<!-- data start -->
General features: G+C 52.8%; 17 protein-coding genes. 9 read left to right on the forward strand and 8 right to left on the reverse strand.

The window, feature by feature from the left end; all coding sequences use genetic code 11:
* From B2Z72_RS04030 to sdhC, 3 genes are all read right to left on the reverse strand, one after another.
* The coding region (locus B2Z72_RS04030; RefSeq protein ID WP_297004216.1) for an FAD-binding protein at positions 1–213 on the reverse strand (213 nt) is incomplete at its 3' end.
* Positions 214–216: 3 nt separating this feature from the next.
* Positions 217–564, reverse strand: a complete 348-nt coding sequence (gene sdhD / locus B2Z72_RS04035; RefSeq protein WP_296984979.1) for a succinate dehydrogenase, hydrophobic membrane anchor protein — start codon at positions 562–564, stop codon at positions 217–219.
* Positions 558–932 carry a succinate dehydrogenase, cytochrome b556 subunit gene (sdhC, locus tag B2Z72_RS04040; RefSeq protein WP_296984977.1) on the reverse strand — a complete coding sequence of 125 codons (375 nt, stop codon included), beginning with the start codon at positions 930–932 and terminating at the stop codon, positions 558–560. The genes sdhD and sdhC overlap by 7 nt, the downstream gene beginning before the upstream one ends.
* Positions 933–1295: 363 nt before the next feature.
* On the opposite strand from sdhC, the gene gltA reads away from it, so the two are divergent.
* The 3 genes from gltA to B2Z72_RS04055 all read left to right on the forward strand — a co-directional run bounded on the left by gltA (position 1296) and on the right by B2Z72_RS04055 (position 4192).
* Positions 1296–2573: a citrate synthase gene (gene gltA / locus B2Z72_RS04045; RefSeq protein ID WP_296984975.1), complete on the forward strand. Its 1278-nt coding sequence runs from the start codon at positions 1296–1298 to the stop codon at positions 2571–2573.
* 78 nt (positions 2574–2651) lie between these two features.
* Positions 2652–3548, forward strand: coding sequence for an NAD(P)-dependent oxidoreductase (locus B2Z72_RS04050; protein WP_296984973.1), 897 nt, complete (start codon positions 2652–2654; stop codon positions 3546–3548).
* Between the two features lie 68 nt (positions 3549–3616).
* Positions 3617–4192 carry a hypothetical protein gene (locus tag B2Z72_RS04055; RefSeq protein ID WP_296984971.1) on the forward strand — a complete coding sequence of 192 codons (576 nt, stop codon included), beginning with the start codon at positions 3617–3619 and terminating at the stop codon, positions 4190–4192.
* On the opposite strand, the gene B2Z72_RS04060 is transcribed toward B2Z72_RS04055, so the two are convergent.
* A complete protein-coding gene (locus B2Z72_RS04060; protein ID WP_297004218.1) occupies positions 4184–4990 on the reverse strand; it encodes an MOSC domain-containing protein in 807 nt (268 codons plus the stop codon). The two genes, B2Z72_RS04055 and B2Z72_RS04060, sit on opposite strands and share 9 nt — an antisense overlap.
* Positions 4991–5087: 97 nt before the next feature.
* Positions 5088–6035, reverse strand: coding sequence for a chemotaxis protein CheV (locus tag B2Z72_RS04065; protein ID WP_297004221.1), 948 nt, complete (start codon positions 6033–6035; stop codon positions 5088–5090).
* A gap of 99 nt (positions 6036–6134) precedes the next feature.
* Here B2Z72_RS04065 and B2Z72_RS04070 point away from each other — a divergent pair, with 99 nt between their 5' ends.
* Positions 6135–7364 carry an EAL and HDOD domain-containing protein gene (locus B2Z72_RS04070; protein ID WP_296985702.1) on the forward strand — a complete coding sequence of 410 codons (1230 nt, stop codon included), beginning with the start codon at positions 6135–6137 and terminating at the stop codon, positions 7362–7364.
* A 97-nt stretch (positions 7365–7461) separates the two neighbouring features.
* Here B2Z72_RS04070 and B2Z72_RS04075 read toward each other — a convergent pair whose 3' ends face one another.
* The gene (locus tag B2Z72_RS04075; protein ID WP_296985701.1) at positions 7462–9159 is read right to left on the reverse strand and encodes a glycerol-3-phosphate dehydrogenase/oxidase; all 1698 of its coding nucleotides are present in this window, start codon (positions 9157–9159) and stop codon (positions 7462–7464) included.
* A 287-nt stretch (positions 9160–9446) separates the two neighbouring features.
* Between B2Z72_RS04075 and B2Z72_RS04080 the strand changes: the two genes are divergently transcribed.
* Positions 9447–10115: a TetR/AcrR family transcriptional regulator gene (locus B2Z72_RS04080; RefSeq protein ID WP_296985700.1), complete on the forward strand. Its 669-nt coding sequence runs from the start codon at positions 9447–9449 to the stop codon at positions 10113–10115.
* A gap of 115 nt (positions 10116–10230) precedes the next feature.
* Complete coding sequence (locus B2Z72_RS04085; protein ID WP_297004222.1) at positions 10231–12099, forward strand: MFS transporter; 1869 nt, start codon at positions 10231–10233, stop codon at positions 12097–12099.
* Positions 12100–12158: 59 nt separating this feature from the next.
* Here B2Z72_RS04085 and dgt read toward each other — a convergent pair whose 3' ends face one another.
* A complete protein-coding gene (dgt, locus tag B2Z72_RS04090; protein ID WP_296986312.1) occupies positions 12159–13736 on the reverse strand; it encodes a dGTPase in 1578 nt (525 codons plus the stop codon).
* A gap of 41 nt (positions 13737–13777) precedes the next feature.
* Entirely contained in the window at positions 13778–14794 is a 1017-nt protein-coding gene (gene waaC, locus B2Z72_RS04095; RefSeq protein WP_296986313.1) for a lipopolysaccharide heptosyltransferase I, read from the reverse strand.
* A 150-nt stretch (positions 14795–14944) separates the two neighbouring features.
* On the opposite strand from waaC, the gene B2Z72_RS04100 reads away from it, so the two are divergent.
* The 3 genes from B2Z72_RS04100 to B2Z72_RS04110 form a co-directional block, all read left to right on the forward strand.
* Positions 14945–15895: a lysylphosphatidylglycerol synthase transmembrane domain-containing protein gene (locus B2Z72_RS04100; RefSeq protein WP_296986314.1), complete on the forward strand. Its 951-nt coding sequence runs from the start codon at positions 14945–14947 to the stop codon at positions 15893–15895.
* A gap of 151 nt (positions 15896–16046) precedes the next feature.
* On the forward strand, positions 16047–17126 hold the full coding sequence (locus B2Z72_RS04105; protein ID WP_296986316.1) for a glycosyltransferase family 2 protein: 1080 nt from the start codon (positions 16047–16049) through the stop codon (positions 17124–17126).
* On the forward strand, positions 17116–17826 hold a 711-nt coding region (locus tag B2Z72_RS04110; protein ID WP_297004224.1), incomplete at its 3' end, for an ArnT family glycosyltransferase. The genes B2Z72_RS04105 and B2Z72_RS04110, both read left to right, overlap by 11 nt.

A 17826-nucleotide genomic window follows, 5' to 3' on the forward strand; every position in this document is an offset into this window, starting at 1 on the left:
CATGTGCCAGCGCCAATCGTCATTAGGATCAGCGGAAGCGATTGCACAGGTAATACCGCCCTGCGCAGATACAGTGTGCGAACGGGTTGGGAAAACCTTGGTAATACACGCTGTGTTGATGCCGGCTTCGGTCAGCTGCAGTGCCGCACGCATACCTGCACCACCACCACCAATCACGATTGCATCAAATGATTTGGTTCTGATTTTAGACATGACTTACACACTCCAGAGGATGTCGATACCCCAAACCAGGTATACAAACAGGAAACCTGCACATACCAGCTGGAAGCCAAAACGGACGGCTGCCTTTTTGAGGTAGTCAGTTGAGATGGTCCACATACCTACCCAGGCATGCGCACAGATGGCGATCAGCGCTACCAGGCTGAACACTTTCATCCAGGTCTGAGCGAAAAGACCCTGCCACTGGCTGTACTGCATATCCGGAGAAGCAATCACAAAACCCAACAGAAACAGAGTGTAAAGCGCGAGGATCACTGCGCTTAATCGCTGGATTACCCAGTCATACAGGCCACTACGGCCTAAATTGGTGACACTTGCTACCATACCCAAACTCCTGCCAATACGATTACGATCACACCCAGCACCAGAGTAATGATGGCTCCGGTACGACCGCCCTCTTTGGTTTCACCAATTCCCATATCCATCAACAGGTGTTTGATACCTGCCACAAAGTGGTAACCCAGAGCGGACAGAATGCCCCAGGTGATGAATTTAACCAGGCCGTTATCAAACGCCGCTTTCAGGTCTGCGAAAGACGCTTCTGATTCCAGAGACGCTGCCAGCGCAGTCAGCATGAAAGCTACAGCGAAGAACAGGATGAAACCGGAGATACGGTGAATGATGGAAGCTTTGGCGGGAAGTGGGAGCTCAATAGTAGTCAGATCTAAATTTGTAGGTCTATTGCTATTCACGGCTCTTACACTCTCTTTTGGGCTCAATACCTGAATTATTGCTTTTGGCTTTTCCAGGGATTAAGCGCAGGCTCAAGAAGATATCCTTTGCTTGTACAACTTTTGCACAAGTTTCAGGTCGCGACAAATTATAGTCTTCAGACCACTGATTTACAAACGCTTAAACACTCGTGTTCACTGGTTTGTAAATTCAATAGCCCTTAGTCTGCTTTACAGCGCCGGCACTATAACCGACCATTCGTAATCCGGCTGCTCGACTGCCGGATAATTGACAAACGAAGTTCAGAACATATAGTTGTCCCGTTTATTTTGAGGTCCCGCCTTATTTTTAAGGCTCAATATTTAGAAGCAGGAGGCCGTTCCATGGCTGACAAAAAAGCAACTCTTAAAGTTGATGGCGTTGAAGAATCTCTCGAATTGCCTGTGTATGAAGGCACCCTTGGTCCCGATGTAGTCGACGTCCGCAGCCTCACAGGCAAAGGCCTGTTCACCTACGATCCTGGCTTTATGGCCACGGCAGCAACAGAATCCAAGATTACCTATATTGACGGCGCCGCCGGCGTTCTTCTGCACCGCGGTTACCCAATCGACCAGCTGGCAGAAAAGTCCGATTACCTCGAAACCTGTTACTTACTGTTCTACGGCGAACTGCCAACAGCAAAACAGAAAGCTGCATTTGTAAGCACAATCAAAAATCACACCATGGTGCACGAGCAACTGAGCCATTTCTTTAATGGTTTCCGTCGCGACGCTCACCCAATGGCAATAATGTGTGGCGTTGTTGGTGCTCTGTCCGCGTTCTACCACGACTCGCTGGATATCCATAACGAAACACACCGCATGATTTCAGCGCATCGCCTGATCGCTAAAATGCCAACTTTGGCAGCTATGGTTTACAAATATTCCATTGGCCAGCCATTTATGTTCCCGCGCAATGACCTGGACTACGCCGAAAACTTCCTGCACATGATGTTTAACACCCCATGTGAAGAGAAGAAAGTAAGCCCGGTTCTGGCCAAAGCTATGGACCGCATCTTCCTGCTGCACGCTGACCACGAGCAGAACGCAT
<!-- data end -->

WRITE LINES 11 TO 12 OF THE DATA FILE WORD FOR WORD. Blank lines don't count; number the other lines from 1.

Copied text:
* Positions 1296–2573: a citrate synthase gene (gene gltA / locus B2Z72_RS04045; RefSeq protein ID WP_296984975.1), complete on the forward strand. Its 1278-nt coding sequence runs from the start codon at positions 1296–1298 to the stop codon at positions 2571–2573.
* 78 nt (positions 2574–2651) lie between these two features.